February 12, 2015 at 11:02 PM

    Isn’t that just being pedantic? Although we here know what you mean, if you tell your students that, most will just think you’re telling them that astrology is real, and as a teacher you must be right.

  10. CimPy
    February 13, 2015 at 12:42 AM

    I must endorse mr Pine argument – during a TV show on science, an interviewer introduced Margherita Hack as “one of the most famous Astrologist”. It is reported ( http://tv.fanpage.it/margherita-hack-mi-chiamavano-astrologa-credevano-leggessi-la-mano/) she was used to be appelled as “astrologist” by people who confused terns or thought the two things were the same.
    It is, of course, a matter of ignorance, though it might not be a matter of faith if you *simply* mistake on terms…

  11. CimPy
    February 13, 2015 at 12:47 AM

    Ps:italian tv show – I am not able to find it now, but I can add some more references on that kind of mistake:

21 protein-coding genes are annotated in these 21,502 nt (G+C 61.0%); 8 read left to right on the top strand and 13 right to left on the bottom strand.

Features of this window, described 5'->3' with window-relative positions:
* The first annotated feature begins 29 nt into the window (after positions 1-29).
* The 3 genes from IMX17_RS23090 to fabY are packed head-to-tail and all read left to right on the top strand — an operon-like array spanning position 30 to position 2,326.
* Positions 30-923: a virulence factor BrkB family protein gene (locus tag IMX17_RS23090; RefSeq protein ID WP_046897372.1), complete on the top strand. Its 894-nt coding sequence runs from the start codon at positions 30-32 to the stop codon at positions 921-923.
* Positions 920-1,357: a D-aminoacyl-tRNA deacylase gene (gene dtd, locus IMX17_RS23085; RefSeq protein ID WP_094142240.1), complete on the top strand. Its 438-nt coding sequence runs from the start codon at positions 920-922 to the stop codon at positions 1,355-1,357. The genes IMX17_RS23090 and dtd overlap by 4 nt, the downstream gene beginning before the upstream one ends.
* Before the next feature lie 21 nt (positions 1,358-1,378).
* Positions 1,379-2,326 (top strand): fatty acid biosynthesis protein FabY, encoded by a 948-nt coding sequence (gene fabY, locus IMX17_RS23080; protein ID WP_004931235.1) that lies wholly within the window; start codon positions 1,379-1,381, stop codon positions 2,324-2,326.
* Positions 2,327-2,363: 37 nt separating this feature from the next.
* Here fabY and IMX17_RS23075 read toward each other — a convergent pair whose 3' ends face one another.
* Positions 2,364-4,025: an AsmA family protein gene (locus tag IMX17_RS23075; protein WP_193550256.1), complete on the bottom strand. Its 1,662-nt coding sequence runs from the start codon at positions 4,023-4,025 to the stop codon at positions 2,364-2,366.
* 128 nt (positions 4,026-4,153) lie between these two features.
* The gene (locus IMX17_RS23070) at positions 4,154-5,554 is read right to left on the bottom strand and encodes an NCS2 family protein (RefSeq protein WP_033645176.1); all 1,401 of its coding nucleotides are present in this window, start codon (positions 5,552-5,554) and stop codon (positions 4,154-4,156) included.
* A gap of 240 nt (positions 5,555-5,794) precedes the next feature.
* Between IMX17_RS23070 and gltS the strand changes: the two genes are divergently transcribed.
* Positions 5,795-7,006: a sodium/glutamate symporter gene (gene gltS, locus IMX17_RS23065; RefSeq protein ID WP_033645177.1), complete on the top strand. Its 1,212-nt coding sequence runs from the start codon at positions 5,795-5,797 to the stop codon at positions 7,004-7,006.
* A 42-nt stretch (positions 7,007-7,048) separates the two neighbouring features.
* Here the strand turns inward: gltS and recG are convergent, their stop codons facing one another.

http://www.fotolog.com/cosmi/54371687/

  12. Blargh
    February 13, 2015 at 8:16 AM

    “Maybe I should call myself a geonomer instead of geologist!”

    Geomancer!

  13. February 13, 2015 at 10:59 AM

    Ronald, here’s a post (from the Washington Post) exploring exactly that (good) question.

  14. the14thListener
    February 13, 2015 at 1:21 PM

    My undergrad Astronomy 101 class had an Astrology unit. The instructor made clear it was more for historical purposes and not support by research. I found reckoning of signs relative to star and planet positions more confusing than real empirical astronomy.

  15. Richard
    February 13, 2015 at 1:38 PM

    St Augustine of Hippo (354-430 CE) wrote the most devastating and accurate condemnation of Astrology: not based upon Theology, but Reason & Science.

    In the Confessiones (Confessions) he wrote a reminiscence about two wealthy landowners in Hippo (North Africa, near modern Tunis) who were great believers in Astrology. It turned out that the wife of one of this members of the aristocracy and the slave in the other’s household were pregnant at the same time, and they intended a life-long experiment to prove the accuracy of astrological divination. It turned out that as near as they could tell with the calendar & timekeeping systems of their time, the slave child (also a slave) and the aristocrat’s child (heir to a fortune) were born at the same moment and would have the same horoscope. Both of the landowners gave up their belief in Astrology because obviously a slave and a scion of a wealthy family cannot have the same future.